Illegal phoenixing is when a new company is created to continue the operations and business of another company that has been intentionally liquidated to avoid paying its debts.By Tessa Calver-James, Senior Associate, Corporate, Business & Commercial Law

 

It is possible to rise from the ashes of a business setback.

Undertaking corporate administration, liquidation or insolvency processes are legitimate pathways for business owners to start over.

However, there are some unscrupulous people who misuse the process to avoid their responsibilities to creditors.

What is illegal phoenixing?

Illegal phoenixing is when a new company is created to continue the operations and business of another company that has been intentionally liquidated to avoid paying its debts.

Illegal phoenixing enables the assets of the old company to be transferred to the new company and the directors to continue to operate the business.

The result of illegal phoenixing gives the new company an unfair advantage in the marketplace because the company carries less debt and has less costs than competitors.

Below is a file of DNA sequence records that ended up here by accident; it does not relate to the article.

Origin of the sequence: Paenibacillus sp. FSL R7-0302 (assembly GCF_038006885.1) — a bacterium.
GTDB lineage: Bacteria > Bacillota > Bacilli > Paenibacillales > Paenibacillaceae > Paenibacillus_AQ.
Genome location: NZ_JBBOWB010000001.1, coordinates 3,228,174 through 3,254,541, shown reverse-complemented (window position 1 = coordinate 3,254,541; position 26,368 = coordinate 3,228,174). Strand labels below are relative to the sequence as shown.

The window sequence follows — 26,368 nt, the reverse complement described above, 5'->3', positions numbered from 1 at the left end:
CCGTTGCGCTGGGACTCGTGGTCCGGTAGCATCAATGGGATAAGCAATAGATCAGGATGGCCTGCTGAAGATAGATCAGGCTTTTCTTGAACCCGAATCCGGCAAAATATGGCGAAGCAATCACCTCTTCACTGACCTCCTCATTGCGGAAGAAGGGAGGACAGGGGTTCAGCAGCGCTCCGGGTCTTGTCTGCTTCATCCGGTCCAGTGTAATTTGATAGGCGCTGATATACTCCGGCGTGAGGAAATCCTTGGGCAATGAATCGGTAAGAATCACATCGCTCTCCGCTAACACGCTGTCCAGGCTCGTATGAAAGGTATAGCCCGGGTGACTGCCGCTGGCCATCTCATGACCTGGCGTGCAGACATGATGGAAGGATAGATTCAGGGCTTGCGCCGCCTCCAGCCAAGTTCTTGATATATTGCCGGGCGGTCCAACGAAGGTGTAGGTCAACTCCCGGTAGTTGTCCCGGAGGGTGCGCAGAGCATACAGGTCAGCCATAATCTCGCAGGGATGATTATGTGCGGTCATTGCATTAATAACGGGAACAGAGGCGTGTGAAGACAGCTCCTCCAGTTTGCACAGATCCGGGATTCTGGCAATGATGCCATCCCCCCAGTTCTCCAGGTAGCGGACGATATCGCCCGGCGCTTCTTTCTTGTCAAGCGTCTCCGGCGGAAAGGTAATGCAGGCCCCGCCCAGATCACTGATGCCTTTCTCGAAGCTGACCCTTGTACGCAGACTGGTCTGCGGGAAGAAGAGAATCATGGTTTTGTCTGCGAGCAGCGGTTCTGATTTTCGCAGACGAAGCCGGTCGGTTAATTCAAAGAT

The Australian Tax Office has an informative site on illegal phoenixing to help prevent business owners and contractors from being caught out.

Signs to look out for

Business owners should watch out for the following signs from companies they deal with:

  • quotes that are lower than market value
  • company directors who have been involved with liquidated entities before
  • requests for payments to a new company
  • changes to a company’s directors and name, while the manager and staff remain the same.

Employees and contractors should be wary if they encounter the following:

  • you don’t receive a payslip
  • the company ABN and name changes, but the phone number or address stays the same
  • your super or other employment entitlements are not being paid
  • your pay is late, less than what it should be or you are being paid under the minimum wage
  • your payslip records a different employer name to whom you believe you work for.

Director ID

To combat this and to provide greater transparency in business, moving forward, company directors are required to have a Director Identification Number (Director ID) issued through the Australian Business Registry Services website.

We gave an overview of Director ID in a previous article, which you can read here.

The introduction of Director IDs will hopefully help in minimising the amount of illegal phoenixing that occurs and aims to create a fairer market for all.

 

If you need assistance with completing your application for a Director ID, or you are not sure if you are an eligible officer, please contact our Corporate Law team today.